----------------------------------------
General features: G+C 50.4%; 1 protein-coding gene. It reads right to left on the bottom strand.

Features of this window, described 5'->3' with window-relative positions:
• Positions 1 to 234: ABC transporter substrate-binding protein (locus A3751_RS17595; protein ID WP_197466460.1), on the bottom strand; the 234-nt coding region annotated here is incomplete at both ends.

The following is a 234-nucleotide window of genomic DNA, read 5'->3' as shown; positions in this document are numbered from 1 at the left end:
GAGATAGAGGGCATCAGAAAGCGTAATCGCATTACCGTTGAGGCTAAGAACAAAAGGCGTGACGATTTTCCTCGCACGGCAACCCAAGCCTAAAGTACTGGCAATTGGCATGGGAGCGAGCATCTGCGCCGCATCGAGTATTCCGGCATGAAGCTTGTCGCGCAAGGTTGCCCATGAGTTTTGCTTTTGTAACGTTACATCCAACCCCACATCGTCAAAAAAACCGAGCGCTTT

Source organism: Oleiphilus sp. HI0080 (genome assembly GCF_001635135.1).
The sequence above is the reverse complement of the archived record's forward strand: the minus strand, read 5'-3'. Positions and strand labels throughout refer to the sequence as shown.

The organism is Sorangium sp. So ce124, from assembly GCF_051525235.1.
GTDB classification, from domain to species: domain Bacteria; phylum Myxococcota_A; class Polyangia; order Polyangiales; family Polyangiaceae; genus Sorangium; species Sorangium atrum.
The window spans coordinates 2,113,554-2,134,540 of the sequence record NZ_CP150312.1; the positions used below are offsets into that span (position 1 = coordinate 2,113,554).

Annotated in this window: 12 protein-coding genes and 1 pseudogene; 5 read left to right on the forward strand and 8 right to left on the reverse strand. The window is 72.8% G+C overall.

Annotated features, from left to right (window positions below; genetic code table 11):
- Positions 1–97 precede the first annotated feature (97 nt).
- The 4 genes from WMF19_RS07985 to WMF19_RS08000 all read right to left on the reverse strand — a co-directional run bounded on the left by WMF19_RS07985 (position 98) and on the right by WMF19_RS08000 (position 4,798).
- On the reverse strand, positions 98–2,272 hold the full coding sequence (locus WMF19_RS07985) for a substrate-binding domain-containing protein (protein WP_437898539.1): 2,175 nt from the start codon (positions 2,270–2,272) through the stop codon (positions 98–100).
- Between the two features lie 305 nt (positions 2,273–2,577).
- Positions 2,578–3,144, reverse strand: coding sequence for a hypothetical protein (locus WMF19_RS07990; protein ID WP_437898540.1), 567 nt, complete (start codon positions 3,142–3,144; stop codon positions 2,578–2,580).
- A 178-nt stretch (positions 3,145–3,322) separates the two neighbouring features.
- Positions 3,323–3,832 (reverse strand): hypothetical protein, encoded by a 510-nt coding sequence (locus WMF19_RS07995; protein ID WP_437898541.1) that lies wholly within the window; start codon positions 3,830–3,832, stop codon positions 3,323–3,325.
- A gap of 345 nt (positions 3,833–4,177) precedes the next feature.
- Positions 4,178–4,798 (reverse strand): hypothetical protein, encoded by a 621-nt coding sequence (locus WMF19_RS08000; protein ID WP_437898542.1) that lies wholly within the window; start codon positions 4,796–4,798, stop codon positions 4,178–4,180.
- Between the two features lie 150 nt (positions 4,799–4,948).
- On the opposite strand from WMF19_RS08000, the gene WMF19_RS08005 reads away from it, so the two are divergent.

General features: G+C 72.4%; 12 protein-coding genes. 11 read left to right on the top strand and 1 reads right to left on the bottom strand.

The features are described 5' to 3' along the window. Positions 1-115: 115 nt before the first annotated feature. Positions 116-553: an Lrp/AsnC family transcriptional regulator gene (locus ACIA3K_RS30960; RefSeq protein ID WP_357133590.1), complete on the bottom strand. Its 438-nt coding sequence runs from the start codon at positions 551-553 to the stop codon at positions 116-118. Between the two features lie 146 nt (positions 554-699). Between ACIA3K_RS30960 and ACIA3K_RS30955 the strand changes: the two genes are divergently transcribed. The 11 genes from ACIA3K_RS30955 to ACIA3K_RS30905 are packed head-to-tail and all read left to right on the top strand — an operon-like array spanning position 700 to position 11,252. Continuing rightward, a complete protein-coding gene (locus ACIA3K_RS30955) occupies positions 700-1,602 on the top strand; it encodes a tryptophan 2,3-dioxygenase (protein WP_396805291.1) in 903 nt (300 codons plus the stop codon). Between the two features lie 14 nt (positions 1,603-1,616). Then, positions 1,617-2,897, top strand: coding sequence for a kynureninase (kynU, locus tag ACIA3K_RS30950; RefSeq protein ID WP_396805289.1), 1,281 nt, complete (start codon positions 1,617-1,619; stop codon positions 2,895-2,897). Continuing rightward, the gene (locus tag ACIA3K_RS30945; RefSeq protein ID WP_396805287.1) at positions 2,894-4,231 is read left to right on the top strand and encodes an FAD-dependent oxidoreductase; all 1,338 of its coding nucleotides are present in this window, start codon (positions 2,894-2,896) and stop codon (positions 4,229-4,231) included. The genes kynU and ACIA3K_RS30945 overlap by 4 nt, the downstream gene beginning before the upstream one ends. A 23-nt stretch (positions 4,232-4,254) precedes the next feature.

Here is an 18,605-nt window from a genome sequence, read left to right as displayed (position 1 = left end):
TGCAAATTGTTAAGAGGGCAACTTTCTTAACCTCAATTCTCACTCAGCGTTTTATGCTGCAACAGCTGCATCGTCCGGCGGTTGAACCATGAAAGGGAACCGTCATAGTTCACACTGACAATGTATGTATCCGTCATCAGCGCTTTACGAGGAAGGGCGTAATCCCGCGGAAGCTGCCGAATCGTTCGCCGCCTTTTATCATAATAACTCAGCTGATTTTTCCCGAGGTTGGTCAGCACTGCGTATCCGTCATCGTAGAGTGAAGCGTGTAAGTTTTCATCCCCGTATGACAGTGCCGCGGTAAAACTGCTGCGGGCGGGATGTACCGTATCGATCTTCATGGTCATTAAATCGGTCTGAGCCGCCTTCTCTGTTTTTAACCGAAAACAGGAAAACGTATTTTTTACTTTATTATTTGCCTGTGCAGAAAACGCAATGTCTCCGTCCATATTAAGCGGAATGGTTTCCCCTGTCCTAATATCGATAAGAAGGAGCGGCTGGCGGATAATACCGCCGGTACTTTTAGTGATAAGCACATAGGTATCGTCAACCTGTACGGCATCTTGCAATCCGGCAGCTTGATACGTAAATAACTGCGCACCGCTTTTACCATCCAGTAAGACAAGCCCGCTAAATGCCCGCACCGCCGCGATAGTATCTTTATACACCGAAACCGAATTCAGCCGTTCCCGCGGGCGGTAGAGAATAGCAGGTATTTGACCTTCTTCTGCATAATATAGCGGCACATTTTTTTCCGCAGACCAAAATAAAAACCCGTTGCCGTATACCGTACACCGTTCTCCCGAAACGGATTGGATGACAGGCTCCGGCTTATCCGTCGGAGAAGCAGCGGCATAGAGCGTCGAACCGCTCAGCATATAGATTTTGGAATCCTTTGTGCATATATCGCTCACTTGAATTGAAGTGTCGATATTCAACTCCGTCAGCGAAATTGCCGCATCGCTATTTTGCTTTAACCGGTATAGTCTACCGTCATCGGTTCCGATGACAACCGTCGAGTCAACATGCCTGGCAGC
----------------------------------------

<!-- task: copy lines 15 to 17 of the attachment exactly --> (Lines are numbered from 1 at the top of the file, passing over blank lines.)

- On the reverse strand, positions 98–2,272 hold the full coding sequence (locus WMF19_RS07985) for a substrate-binding domain-containing protein (protein WP_437898539.1): 2,175 nt from the start codon (positions 2,270–2,272) through the stop codon (positions 98–100).
- Between the two features lie 305 nt (positions 2,273–2,577).
- Positions 2,578–3,144, reverse strand: coding sequence for a hypothetical protein (locus WMF19_RS07990; protein ID WP_437898540.1), 567 nt, complete (start codon positions 3,142–3,144; stop codon positions 2,578–2,580).